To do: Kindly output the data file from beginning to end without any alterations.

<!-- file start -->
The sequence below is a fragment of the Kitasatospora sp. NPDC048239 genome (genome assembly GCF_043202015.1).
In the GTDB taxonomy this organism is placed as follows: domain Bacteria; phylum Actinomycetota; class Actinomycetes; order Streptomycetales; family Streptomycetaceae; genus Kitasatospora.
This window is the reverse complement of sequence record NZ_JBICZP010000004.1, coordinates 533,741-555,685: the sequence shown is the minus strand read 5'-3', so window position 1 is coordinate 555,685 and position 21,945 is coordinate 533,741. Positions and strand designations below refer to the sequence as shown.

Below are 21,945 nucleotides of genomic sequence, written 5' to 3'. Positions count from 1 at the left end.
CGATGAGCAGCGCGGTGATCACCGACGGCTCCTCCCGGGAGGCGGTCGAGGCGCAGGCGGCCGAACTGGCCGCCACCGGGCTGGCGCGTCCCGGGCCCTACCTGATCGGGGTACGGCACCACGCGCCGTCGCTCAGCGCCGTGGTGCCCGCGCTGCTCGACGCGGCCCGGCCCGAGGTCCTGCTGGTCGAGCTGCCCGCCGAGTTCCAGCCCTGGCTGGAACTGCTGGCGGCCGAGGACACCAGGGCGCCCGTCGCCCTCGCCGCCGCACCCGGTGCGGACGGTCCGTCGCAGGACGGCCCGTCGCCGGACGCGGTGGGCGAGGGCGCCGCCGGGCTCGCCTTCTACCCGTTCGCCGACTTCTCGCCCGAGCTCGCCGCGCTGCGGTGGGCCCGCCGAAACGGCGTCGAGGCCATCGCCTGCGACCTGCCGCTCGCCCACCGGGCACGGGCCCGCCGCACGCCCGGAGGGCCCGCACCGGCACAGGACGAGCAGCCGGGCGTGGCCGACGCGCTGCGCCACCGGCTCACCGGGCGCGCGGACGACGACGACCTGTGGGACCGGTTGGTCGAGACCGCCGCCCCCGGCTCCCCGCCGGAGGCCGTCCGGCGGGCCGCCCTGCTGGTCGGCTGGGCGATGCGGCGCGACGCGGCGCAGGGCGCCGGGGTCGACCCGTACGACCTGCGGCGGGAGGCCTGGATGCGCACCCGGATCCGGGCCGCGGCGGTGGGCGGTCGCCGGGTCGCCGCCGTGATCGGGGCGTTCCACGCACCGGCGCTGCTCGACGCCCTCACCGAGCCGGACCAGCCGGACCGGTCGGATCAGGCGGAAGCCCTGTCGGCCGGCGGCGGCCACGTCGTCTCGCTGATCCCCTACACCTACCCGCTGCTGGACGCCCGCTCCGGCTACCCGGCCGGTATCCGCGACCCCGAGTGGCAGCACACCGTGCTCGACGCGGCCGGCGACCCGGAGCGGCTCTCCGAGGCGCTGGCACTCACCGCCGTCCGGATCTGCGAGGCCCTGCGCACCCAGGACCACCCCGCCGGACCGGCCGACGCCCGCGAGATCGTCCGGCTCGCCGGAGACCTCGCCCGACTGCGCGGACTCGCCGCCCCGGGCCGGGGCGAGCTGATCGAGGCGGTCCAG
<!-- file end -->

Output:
The sequence below is a fragment of the Kitasatospora sp. NPDC048239 genome (genome assembly GCF_043202015.1).
In the GTDB taxonomy this organism is placed as follows: domain Bacteria; phylum Actinomycetota; class Actinomycetes; order Streptomycetales; family Streptomycetaceae; genus Kitasatospora.
This window is the reverse complement of sequence record NZ_JBICZP010000004.1, coordinates 533,741-555,685: the sequence shown is the minus strand read 5'-3', so window position 1 is coordinate 555,685 and position 21,945 is coordinate 533,741. Positions and strand designations below refer to the sequence as shown.

Below are 21,945 nucleotides of genomic sequence, written 5' to 3'. Positions count from 1 at the left end.
CGATGAGCAGCGCGGTGATCACCGACGGCTCCTCCCGGGAGGCGGTCGAGGCGCAGGCGGCCGAACTGGCCGCCACCGGGCTGGCGCGTCCCGGGCCCTACCTGATCGGGGTACGGCACCACGCGCCGTCGCTCAGCGCCGTGGTGCCCGCGCTGCTCGACGCGGCCCGGCCCGAGGTCCTGCTGGTCGAGCTGCCCGCCGAGTTCCAGCCCTGGCTGGAACTGCTGGCGGCCGAGGACACCAGGGCGCCCGTCGCCCTCGCCGCCGCACCCGGTGCGGACGGTCCGTCGCAGGACGGCCCGTCGCCGGACGCGGTGGGCGAGGGCGCCGCCGGGCTCGCCTTCTACCCGTTCGCCGACTTCTCGCCCGAGCTCGCCGCGCTGCGGTGGGCCCGCCGAAACGGCGTCGAGGCCATCGCCTGCGACCTGCCGCTCGCCCACCGGGCACGGGCCCGCCGCACGCCCGGAGGGCCCGCACCGGCACAGGACGAGCAGCCGGGCGTGGCCGACGCGCTGCGCCACCGGCTCACCGGGCGCGCGGACGACGACGACCTGTGGGACCGGTTGGTCGAGACCGCCGCCCCCGGCTCCCCGCCGGAGGCCGTCCGGCGGGCCGCCCTGCTGGTCGGCTGGGCGATGCGGCGCGACGCGGCGCAGGGCGCCGGGGTCGACCCGTACGACCTGCGGCGGGAGGCCTGGATGCGCACCCGGATCCGGGCCGCGGCGGTGGGCGGTCGCCGGGTCGCCGCCGTGATCGGGGCGTTCCACGCACCGGCGCTGCTCGACGCCCTCACCGAGCCGGACCAGCCGGACCGGTCGGATCAGGCGGAAGCCCTGTCGGCCGGCGGCGGCCACGTCGTCTCGCTGATCCCCTACACCTACCCGCTGCTGGACGCCCGCTCCGGCTACCCGGCCGGTATCCGCGACCCCGAGTGGCAGCACACCGTGCTCGACGCGGCCGGCGACCCGGAGCGGCTCTCCGAGGCGCTGGCACTCACCGCCGTCCGGATCTGCGAGGCCCTGCGCACCCAGGACCACCCCGCCGGACCGGCCGACGCCCGCGAGATCGTCCGGCTCGCCGGAGACCTCGCCCGACTGCGCGGACTCGCCGCCCCGGGCCGGGGCGAGCTGATCGAGGCGGTCCAG